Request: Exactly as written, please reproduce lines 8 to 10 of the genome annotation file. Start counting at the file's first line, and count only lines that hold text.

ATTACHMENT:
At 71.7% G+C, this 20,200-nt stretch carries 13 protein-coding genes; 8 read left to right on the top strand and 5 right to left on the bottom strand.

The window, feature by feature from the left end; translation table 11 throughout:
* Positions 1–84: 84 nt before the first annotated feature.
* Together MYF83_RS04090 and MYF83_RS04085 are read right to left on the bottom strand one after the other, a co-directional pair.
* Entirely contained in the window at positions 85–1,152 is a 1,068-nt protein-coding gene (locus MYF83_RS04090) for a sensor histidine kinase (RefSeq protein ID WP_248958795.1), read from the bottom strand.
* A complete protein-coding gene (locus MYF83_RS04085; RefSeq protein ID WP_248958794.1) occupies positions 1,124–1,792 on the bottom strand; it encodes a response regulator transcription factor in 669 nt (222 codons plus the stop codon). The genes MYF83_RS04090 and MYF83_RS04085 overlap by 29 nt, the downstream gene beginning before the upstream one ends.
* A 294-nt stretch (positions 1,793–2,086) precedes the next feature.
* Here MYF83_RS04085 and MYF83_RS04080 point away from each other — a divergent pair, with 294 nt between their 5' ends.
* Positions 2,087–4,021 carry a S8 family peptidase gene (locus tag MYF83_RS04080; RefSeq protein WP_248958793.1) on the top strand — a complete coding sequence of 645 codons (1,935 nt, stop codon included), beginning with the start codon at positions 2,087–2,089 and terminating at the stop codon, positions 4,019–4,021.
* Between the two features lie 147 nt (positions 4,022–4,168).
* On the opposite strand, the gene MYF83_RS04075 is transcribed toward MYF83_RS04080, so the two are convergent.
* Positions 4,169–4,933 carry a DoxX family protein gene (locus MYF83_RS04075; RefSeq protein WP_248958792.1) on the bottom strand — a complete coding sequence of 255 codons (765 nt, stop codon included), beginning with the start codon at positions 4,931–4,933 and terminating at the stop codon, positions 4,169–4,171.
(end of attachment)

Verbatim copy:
* Here MYF83_RS04085 and MYF83_RS04080 point away from each other — a divergent pair, with 294 nt between their 5' ends.
* Positions 2,087–4,021 carry a S8 family peptidase gene (locus tag MYF83_RS04080; RefSeq protein WP_248958793.1) on the top strand — a complete coding sequence of 645 codons (1,935 nt, stop codon included), beginning with the start codon at positions 2,087–2,089 and terminating at the stop codon, positions 4,019–4,021.
* Between the two features lie 147 nt (positions 4,022–4,168).